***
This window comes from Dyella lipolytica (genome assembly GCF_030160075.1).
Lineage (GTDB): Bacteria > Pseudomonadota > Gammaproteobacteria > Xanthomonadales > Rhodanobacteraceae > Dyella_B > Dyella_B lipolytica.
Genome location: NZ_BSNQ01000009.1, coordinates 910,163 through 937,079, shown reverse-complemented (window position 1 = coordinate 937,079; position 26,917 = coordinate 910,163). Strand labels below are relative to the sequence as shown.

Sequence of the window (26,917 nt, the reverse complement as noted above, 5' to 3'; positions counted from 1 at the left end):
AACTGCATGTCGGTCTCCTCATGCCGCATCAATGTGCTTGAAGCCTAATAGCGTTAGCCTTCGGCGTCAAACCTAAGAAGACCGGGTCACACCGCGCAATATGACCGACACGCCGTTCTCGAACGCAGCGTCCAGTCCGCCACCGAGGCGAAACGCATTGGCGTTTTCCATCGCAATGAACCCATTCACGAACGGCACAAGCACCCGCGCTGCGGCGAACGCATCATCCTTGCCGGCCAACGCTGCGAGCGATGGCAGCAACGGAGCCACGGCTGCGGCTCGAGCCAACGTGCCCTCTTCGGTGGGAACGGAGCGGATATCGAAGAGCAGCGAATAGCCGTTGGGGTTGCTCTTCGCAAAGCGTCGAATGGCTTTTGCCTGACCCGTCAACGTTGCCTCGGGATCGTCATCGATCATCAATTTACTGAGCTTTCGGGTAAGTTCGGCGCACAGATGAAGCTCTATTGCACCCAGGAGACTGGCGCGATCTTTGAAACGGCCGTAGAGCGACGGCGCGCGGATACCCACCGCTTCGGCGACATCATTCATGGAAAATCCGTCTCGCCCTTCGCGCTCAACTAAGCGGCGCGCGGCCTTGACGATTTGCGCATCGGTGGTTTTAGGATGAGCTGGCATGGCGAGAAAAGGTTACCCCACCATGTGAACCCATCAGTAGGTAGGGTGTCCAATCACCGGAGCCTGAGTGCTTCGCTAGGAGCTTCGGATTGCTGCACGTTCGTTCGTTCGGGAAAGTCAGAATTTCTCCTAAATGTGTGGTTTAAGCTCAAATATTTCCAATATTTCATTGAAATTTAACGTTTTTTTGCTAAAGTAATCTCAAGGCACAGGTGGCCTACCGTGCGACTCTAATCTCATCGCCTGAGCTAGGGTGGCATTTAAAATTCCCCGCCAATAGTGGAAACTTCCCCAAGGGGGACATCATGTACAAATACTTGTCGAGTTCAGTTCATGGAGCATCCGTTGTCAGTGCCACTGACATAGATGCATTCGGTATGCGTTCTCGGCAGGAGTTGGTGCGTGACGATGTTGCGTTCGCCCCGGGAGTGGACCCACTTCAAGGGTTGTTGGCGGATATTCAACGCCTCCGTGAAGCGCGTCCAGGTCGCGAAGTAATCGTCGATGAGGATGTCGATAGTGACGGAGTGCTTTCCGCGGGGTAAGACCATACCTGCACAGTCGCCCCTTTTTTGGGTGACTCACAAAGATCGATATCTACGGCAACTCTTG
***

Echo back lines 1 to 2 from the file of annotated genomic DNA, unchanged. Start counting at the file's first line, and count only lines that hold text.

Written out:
This window comes from Dyella lipolytica (genome assembly GCF_030160075.1).
Lineage (GTDB): Bacteria > Pseudomonadota > Gammaproteobacteria > Xanthomonadales > Rhodanobacteraceae > Dyella_B > Dyella_B lipolytica.